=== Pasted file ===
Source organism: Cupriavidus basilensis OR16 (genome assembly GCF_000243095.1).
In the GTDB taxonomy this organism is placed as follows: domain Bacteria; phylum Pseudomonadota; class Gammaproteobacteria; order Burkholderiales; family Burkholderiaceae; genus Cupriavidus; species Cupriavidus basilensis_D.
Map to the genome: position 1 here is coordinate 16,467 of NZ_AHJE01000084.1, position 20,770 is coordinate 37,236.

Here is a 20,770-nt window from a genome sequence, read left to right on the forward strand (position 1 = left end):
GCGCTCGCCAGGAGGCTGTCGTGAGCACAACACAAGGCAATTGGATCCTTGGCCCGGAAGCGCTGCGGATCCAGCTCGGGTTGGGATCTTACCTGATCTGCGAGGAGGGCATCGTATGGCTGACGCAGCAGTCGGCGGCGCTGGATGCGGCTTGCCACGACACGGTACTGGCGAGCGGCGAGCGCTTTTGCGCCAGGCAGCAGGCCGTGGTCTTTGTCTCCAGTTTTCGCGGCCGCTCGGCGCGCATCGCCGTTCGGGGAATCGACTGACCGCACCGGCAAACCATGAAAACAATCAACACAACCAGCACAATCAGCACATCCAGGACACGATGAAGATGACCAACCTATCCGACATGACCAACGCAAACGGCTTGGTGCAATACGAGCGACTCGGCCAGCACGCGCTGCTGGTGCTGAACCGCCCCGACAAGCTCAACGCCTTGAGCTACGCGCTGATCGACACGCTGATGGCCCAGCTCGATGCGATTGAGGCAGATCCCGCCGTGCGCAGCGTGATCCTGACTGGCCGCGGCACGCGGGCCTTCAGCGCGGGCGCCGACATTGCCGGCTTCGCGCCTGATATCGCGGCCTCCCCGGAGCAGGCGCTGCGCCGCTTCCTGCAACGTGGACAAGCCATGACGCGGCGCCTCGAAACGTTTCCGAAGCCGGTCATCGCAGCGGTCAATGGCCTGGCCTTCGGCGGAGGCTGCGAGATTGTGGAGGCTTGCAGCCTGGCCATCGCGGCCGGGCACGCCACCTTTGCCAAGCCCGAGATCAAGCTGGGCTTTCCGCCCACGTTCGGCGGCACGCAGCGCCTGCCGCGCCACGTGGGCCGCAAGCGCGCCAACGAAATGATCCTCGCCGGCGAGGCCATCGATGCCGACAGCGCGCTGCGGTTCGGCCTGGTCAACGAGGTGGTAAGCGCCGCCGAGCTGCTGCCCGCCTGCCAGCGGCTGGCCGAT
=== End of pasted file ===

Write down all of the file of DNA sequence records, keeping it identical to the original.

Source organism: Cupriavidus basilensis OR16 (genome assembly GCF_000243095.1).
In the GTDB taxonomy this organism is placed as follows: domain Bacteria; phylum Pseudomonadota; class Gammaproteobacteria; order Burkholderiales; family Burkholderiaceae; genus Cupriavidus; species Cupriavidus basilensis_D.
Map to the genome: position 1 here is coordinate 16,467 of NZ_AHJE01000084.1, position 20,770 is coordinate 37,236.

Here is a 20,770-nt window from a genome sequence, read left to right on the forward strand (position 1 = left end):
GCGCTCGCCAGGAGGCTGTCGTGAGCACAACACAAGGCAATTGGATCCTTGGCCCGGAAGCGCTGCGGATCCAGCTCGGGTTGGGATCTTACCTGATCTGCGAGGAGGGCATCGTATGGCTGACGCAGCAGTCGGCGGCGCTGGATGCGGCTTGCCACGACACGGTACTGGCGAGCGGCGAGCGCTTTTGCGCCAGGCAGCAGGCCGTGGTCTTTGTCTCCAGTTTTCGCGGCCGCTCGGCGCGCATCGCCGTTCGGGGAATCGACTGACCGCACCGGCAAACCATGAAAACAATCAACACAACCAGCACAATCAGCACATCCAGGACACGATGAAGATGACCAACCTATCCGACATGACCAACGCAAACGGCTTGGTGCAATACGAGCGACTCGGCCAGCACGCGCTGCTGGTGCTGAACCGCCCCGACAAGCTCAACGCCTTGAGCTACGCGCTGATCGACACGCTGATGGCCCAGCTCGATGCGATTGAGGCAGATCCCGCCGTGCGCAGCGTGATCCTGACTGGCCGCGGCACGCGGGCCTTCAGCGCGGGCGCCGACATTGCCGGCTTCGCGCCTGATATCGCGGCCTCCCCGGAGCAGGCGCTGCGCCGCTTCCTGCAACGTGGACAAGCCATGACGCGGCGCCTCGAAACGTTTCCGAAGCCGGTCATCGCAGCGGTCAATGGCCTGGCCTTCGGCGGAGGCTGCGAGATTGTGGAGGCTTGCAGCCTGGCCATCGCGGCCGGGCACGCCACCTTTGCCAAGCCCGAGATCAAGCTGGGCTTTCCGCCCACGTTCGGCGGCACGCAGCGCCTGCCGCGCCACGTGGGCCGCAAGCGCGCCAACGAAATGATCCTCGCCGGCGAGGCCATCGATGCCGACAGCGCGCTGCGGTTCGGCCTGGTCAACGAGGTGGTAAGCGCCGCCGAGCTGCTGCCCGCCTGCCAGCGGCTGGCCGAT